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Spirit; to Him, in our lives, by His grace; with Him, in eternity, to adore and to love Him.
Only now, in the day of salvation; now, in this season of penitence; now, while the door is not shut to; now, when He anew calleth thee, turn to Him, if thou hast not yet turned; resolve, by His grace, to break off any deadly sin if thou yet be in one; if not, pray for true, abiding, loving sorrow, that thou didst ever displease Him; pray, day by day, for that His great gift-perseverance against that sin, perseverance unto the end; remember, whenever thou canst, His poor, (and now, those penitent sinners who, with thee, have been snatched from the jaws of hell P). Pray Him, with the penitent Robber, "Lord, remember me when Thou comest in Thy kingdom; though last, least, lowest, Lord, remember me;" and He Who came, not to destroy men's lives but to save them, will in that dread Day remember thee, deliver thee, that thou too mayest for ever behold His Face, for ever have the beatitude of adoring Him, of loving Him, of being loved by Him.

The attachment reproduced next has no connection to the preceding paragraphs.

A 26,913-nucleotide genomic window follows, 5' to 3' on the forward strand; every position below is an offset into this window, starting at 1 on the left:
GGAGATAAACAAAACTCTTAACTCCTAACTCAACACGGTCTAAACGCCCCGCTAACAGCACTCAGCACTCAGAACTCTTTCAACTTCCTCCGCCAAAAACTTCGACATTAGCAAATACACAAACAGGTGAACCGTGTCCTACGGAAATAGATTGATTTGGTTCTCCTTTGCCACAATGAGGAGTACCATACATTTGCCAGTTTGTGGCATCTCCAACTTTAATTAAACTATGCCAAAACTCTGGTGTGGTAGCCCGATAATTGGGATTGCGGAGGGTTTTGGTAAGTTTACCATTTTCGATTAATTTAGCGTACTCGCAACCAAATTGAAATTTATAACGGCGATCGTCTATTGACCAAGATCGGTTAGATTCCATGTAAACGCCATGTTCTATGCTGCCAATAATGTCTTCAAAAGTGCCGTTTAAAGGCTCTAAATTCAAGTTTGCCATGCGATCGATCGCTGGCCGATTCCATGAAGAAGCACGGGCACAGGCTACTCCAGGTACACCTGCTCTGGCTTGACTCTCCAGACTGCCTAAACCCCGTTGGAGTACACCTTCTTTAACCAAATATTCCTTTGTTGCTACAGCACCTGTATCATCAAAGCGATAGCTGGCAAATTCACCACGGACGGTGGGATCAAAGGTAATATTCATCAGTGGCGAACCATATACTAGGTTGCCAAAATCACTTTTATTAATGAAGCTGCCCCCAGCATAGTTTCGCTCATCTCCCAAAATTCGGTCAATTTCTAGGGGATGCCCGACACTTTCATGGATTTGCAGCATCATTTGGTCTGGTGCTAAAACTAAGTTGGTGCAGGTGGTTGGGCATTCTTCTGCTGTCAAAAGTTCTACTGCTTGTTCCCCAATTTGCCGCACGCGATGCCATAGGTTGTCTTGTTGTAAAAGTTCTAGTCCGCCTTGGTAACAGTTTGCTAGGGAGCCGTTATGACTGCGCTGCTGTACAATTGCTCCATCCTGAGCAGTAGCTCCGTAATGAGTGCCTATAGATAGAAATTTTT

There was a collection for a Penitentiary.
The Victor, on His Throne, the Mediator between God and Man.
HEBREWS vii. 25.
"Wherefore He is able also to save them to the uttermost that come unto God by Him, seeing He ever liveth to make intercession for them."
HE subject to which I have to invite your atten
tion this evening is,-"The Victor, on His Throne, the Mediator between God and Man."
You have had already brought before you, in this course of Lenten Sermons, the various stages which Holy Scripture unfolds in the gradual development of the great scheme of redemption through the onlybegotten Son of God. Your thoughts have been carried back to a point beyond the limits of time, when in the "Counsels of Eternity" He was "foreordained before the foundation of the world," as the Redeemer of our race you have reviewed the "Times of Preparation" -those long ages of preliminary education and training -which God, in His infinite Wisdom, saw fit to interpose between the Fall and the Restoration, between the first dim promise of a Redeemer and the actual advent of the "Desire of all Nations." You have contemplated